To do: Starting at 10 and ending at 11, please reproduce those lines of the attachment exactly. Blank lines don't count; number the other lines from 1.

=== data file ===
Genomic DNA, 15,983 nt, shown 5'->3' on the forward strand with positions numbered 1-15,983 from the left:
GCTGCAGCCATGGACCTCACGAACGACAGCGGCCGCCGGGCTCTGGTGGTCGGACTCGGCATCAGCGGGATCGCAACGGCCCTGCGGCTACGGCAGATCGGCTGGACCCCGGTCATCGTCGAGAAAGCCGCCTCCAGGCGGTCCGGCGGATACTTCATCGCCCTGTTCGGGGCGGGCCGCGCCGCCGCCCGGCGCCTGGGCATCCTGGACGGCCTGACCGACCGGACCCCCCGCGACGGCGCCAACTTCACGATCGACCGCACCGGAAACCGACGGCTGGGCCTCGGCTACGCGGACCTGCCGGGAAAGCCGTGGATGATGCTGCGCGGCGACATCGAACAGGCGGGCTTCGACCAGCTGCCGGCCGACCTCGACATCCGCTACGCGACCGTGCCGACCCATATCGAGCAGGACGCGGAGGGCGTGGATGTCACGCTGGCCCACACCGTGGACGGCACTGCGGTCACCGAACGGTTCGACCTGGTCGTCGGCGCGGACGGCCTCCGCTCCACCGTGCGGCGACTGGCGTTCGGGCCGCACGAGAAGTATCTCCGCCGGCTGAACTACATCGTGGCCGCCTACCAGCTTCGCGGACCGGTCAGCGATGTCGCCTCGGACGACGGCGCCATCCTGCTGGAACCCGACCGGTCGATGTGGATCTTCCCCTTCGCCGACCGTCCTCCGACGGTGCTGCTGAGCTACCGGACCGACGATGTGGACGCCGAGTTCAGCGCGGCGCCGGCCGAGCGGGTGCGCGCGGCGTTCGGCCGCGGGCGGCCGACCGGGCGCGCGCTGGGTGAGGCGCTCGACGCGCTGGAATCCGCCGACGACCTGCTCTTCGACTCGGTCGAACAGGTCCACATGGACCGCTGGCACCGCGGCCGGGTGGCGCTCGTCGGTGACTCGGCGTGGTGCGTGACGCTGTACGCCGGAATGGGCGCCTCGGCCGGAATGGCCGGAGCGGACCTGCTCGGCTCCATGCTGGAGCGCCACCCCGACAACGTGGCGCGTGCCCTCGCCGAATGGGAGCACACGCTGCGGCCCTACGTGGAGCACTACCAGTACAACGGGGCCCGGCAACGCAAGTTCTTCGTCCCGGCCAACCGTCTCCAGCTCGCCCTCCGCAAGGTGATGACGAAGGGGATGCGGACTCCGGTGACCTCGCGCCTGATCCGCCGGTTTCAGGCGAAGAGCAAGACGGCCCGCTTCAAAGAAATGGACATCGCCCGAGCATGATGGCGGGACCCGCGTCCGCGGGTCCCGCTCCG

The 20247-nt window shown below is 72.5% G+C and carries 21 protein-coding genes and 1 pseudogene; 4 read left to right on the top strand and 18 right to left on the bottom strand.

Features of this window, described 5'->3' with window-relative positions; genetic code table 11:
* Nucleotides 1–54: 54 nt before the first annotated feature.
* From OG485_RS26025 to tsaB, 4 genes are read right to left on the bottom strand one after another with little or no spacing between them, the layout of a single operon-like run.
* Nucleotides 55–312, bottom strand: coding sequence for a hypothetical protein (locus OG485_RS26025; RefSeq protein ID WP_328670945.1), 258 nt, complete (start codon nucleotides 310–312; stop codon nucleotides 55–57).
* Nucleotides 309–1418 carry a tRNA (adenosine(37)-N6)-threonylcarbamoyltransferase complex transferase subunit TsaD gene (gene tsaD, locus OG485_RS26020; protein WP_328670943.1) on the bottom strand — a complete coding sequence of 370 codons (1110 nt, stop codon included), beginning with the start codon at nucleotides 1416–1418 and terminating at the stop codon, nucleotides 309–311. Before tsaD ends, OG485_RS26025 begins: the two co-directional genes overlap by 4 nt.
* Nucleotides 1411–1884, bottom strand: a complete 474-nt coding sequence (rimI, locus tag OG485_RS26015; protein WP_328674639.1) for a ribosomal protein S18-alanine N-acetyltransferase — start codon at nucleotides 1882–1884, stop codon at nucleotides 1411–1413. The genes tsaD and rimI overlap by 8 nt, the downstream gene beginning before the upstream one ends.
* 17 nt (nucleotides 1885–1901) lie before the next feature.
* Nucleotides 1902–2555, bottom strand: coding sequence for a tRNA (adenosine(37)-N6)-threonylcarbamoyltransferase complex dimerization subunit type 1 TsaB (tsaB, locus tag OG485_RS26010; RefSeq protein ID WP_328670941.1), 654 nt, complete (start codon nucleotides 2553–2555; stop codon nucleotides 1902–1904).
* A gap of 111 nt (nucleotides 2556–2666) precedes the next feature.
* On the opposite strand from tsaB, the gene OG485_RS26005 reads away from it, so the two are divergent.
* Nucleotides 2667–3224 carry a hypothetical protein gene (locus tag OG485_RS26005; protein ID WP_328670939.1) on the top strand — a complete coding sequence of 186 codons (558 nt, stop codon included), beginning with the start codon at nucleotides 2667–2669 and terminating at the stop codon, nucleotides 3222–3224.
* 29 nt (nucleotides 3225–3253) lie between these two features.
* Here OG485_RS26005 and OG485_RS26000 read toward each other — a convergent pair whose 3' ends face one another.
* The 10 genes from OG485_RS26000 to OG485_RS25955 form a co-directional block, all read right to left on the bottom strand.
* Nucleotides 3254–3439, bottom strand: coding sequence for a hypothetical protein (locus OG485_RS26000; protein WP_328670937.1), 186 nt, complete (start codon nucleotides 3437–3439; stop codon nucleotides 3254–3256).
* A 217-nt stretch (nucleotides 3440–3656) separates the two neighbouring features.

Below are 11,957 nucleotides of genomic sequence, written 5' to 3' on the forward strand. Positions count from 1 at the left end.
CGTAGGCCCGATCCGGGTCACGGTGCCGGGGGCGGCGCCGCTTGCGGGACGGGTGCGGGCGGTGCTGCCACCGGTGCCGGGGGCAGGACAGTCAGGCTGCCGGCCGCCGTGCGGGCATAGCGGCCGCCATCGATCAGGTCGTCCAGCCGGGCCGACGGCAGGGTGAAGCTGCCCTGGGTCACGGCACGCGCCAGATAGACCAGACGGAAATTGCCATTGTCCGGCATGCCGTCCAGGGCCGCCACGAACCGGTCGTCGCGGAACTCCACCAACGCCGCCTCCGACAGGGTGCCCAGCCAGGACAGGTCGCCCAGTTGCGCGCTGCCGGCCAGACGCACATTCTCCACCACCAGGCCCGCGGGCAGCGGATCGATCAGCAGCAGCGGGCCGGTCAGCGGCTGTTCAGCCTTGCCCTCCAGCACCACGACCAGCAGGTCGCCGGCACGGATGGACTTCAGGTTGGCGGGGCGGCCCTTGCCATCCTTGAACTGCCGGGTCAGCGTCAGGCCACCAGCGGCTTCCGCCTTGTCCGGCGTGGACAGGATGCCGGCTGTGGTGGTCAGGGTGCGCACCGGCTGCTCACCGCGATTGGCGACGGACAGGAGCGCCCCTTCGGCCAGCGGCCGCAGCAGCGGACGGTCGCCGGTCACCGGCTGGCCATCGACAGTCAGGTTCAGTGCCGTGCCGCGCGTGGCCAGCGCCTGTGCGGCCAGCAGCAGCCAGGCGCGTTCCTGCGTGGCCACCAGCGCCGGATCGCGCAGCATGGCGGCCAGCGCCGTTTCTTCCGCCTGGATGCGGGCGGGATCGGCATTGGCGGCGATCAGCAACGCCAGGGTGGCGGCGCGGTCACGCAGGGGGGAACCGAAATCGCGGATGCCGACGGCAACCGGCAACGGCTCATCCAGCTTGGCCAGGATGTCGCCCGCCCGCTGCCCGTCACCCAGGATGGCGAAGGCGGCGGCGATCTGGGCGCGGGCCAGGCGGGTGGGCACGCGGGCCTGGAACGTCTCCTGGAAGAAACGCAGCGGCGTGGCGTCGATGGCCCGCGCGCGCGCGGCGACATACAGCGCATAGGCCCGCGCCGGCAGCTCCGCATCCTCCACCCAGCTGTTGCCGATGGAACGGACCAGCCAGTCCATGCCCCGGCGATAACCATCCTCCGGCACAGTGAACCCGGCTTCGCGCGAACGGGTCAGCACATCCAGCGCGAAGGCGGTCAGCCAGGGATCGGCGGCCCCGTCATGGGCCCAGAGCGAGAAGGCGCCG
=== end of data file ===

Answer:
* 17 nt (nucleotides 1885–1901) lie before the next feature.
* Nucleotides 1902–2555, bottom strand: coding sequence for a tRNA (adenosine(37)-N6)-threonylcarbamoyltransferase complex dimerization subunit type 1 TsaB (tsaB, locus tag OG485_RS26010; RefSeq protein ID WP_328670941.1), 654 nt, complete (start codon nucleotides 2553–2555; stop codon nucleotides 1902–1904).